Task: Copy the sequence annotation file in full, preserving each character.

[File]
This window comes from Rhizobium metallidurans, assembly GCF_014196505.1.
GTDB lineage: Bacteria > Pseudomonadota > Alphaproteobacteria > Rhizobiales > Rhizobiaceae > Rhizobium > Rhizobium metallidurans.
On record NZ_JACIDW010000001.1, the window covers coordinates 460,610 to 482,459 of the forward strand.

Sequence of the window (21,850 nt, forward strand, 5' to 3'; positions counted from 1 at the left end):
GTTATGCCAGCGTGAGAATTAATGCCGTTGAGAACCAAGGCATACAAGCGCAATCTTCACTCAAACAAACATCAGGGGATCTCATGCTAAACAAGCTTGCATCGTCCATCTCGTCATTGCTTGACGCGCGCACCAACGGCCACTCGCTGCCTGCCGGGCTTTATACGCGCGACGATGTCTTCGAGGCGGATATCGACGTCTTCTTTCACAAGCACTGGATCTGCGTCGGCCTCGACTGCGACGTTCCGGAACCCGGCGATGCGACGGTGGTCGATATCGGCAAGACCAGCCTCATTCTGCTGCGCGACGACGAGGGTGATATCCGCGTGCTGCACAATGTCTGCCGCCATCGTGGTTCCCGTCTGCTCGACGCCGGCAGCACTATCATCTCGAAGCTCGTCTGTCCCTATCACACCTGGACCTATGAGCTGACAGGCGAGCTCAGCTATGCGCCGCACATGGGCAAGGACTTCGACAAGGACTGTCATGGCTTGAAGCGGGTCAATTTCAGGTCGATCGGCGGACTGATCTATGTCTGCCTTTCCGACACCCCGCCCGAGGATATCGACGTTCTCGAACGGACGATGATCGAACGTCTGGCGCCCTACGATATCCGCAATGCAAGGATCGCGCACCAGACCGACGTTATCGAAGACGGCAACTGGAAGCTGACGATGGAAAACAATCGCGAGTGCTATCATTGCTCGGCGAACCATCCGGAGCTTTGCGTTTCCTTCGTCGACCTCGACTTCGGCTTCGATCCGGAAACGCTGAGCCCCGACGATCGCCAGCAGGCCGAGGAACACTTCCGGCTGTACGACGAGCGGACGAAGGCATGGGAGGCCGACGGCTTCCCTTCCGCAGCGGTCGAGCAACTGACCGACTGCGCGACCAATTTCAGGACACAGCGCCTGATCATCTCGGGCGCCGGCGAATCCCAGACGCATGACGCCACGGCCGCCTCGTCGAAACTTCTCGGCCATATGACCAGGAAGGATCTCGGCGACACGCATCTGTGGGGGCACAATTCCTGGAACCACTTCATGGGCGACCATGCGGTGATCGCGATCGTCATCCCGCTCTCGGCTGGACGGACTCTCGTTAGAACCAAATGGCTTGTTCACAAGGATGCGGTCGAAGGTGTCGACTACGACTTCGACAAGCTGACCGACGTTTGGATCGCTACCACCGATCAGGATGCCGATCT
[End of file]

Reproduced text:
This window comes from Rhizobium metallidurans, assembly GCF_014196505.1.
GTDB lineage: Bacteria > Pseudomonadota > Alphaproteobacteria > Rhizobiales > Rhizobiaceae > Rhizobium > Rhizobium metallidurans.
On record NZ_JACIDW010000001.1, the window covers coordinates 460,610 to 482,459 of the forward strand.

Sequence of the window (21,850 nt, forward strand, 5' to 3'; positions counted from 1 at the left end):
GTTATGCCAGCGTGAGAATTAATGCCGTTGAGAACCAAGGCATACAAGCGCAATCTTCACTCAAACAAACATCAGGGGATCTCATGCTAAACAAGCTTGCATCGTCCATCTCGTCATTGCTTGACGCGCGCACCAACGGCCACTCGCTGCCTGCCGGGCTTTATACGCGCGACGATGTCTTCGAGGCGGATATCGACGTCTTCTTTCACAAGCACTGGATCTGCGTCGGCCTCGACTGCGACGTTCCGGAACCCGGCGATGCGACGGTGGTCGATATCGGCAAGACCAGCCTCATTCTGCTGCGCGACGACGAGGGTGATATCCGCGTGCTGCACAATGTCTGCCGCCATCGTGGTTCCCGTCTGCTCGACGCCGGCAGCACTATCATCTCGAAGCTCGTCTGTCCCTATCACACCTGGACCTATGAGCTGACAGGCGAGCTCAGCTATGCGCCGCACATGGGCAAGGACTTCGACAAGGACTGTCATGGCTTGAAGCGGGTCAATTTCAGGTCGATCGGCGGACTGATCTATGTCTGCCTTTCCGACACCCCGCCCGAGGATATCGACGTTCTCGAACGGACGATGATCGAACGTCTGGCGCCCTACGATATCCGCAATGCAAGGATCGCGCACCAGACCGACGTTATCGAAGACGGCAACTGGAAGCTGACGATGGAAAACAATCGCGAGTGCTATCATTGCTCGGCGAACCATCCGGAGCTTTGCGTTTCCTTCGTCGACCTCGACTTCGGCTTCGATCCGGAAACGCTGAGCCCCGACGATCGCCAGCAGGCCGAGGAACACTTCCGGCTGTACGACGAGCGGACGAAGGCATGGGAGGCCGACGGCTTCCCTTCCGCAGCGGTCGAGCAACTGACCGACTGCGCGACCAATTTCAGGACACAGCGCCTGATCATCTCGGGCGCCGGCGAATCCCAGACGCATGACGCCACGGCCGCCTCGTCGAAACTTCTCGGCCATATGACCAGGAAGGATCTCGGCGACACGCATCTGTGGGGGCACAATTCCTGGAACCACTTCATGGGCGACCATGCGGTGATCGCGATCGTCATCCCGCTCTCGGCTGGACGGACTCTCGTTAGAACCAAATGGCTTGTTCACAAGGATGCGGTCGAAGGTGTCGACTACGACTTCGACAAGCTGACCGACGTTTGGATCGCTACCACCGATCAGGATGCCGATCT